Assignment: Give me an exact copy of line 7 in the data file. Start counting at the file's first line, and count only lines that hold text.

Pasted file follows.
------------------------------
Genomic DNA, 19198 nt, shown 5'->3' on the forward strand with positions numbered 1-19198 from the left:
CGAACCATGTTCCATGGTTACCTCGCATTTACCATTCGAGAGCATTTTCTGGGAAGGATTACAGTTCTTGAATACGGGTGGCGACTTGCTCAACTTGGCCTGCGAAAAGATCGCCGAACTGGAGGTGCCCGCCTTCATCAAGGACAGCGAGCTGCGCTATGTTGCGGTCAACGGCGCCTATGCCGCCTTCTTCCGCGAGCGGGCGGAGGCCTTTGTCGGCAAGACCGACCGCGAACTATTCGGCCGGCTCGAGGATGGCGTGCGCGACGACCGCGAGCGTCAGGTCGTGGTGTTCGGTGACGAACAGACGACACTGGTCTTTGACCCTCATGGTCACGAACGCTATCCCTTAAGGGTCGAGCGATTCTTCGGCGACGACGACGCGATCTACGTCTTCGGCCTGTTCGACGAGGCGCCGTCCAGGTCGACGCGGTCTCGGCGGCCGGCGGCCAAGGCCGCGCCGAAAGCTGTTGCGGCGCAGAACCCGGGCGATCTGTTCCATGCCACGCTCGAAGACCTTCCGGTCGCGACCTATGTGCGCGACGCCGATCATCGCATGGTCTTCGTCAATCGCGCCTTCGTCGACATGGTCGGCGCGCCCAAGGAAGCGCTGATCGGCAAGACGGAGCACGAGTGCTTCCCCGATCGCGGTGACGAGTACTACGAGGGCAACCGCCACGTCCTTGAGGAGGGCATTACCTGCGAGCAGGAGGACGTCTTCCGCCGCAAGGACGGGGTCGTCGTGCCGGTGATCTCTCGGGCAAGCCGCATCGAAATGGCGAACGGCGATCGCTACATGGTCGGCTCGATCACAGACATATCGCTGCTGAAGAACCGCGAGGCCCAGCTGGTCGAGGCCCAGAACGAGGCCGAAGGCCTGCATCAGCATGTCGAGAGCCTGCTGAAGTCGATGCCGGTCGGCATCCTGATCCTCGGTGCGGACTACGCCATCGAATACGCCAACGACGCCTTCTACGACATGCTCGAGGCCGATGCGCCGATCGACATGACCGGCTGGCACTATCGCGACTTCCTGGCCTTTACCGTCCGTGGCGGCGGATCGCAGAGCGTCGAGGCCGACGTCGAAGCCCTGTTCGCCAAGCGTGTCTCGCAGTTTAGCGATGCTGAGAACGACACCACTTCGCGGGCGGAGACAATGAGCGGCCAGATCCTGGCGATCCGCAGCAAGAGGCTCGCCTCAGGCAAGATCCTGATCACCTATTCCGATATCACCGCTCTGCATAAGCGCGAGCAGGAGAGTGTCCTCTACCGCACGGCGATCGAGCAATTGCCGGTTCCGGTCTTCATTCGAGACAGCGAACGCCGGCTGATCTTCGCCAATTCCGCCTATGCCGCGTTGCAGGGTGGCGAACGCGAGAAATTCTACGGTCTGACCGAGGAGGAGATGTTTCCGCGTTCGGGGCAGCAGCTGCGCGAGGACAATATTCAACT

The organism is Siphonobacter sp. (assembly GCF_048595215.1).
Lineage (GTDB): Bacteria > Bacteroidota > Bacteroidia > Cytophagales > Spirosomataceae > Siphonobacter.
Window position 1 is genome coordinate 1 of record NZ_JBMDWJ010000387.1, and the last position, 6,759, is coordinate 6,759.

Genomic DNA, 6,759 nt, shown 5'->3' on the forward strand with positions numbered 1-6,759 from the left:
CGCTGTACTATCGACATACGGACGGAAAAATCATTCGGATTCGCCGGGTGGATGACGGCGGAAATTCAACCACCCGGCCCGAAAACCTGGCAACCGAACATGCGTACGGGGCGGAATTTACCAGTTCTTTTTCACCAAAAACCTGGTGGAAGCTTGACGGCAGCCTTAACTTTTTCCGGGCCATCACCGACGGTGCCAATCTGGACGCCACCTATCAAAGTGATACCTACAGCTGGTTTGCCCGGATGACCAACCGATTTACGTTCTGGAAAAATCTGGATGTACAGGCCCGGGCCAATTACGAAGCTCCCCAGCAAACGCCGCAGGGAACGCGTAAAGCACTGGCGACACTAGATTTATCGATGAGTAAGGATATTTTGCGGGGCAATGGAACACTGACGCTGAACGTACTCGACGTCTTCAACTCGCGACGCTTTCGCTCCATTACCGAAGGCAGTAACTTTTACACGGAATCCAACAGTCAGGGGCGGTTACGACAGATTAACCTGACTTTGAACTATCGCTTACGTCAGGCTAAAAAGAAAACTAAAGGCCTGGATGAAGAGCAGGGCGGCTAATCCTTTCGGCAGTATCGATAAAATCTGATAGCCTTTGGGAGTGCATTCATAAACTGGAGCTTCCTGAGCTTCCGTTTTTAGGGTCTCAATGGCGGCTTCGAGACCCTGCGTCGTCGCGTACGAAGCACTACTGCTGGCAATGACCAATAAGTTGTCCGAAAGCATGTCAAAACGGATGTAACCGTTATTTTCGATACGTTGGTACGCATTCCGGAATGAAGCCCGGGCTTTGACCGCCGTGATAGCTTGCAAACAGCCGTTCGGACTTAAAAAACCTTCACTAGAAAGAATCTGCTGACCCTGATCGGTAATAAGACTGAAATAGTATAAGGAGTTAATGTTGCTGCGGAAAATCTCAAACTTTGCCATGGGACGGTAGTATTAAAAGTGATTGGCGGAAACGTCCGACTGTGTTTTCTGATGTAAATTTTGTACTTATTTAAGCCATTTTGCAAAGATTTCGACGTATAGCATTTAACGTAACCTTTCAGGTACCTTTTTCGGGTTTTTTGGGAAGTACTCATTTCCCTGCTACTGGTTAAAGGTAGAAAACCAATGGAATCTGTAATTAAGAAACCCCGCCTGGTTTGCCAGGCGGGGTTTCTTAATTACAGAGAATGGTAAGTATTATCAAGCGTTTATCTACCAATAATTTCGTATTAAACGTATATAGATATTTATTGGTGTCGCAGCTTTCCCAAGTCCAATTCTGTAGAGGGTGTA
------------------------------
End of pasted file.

CGCTGTACTATCGACATACGGACGGAAAAATCATTCGGATTCGCCGGGTGGATGACGGCGGAAATTCAACCACCCGGCCCGAAAACCTGGCAACCGAACATGCGTACGGGGCGGAATTTACCAGTTCTTTTTCACCAAAAACCTGGTGGAAGCTTGACGGCAGCCTTAACTTTTTCCGGGCCATCACCGACGGTGCCAATCTGGACGCCACCTATCAAAGTGATACCTACAGCTGGTTTGCCCGGATGACCAACCGATTTACGTTCTGGAAAAATCTGGATGTACAGGCCCGGGCCAATTACGAAGCTCCCCAGCAAACGCCGCAGGGAACGCGTAAAGCACTGGCGACACTAGATTTATCGATGAGTAAGGATATTTTGCGGGGCAATGGAACACTGACGCTGAACGTACTCGACGTCTTCAACTCGCGACGCTTTCGCTCCATTACCGAAGGCAGTAACTTTTACACGGAATCCAACAGTCAGGGGCGGTTACGACAGATTAACCTGACTTTGAACTATCGCTTACGTCAGGCTAAAAAGAAAACTAAAGGCCTGGATGAAGAGCAGGGCGGCTAATCCTTTCGGCAGTATCGATAAAATCTGATAGCCTTTGGGAGTGCATTCATAAACTGGAGCTTCCTGAGCTTCCGTTTTTAGGGTCTCAATGGCGGCTTCGAGACCCTGCGTCGTCGCGTACGAAGCACTACTGCTGGCAATGACCAATAAGTTGTCCGAAAGCATGTCAAAACGGATGTAACCGTTATTTTCGATACGTTGGTACGCATTCCGGAATGAAGCCCGGGCTTTGACCGCCGTGATAGCTTGCAAACAGCCGTTCGGACTTAAAAAACCTTCACTAGAAAGAATCTGCTGACCCTGATCGGTAATAAGACTGAAATAGTATAAGGAGTTAATGTTGCTGCGGAAAATCTCAAACTTTGCCATGGGACGGTAGTATTAAAAGTGATTGGCGGAAACGTCCGACTGTGTTTTCTGATGTAAATTTTGTACTTATTTAAGCCATTTTGCAAAGATTTCGACGTATAGCATTTAACGTAACCTTTCAGGTACCTTTTTCGGGTTTTTTGGGAAGTACTCATTTCCCTGCTACTGGTTAAAGGTAGAAAACCAATGGAATCTGTAATTAAGAAACCCCGCCTGGTTTGCCAGGCGGGGTTTCTTAATTACAGAGAATGGTAAGTATTATCAAGCGTTTATCTACCAATAATTTCGTATTAAACGTATATAGATATTTATTGGTGTCGCAGCTTTCCCAAGTCCAATTCTGTAGAGGGTGTA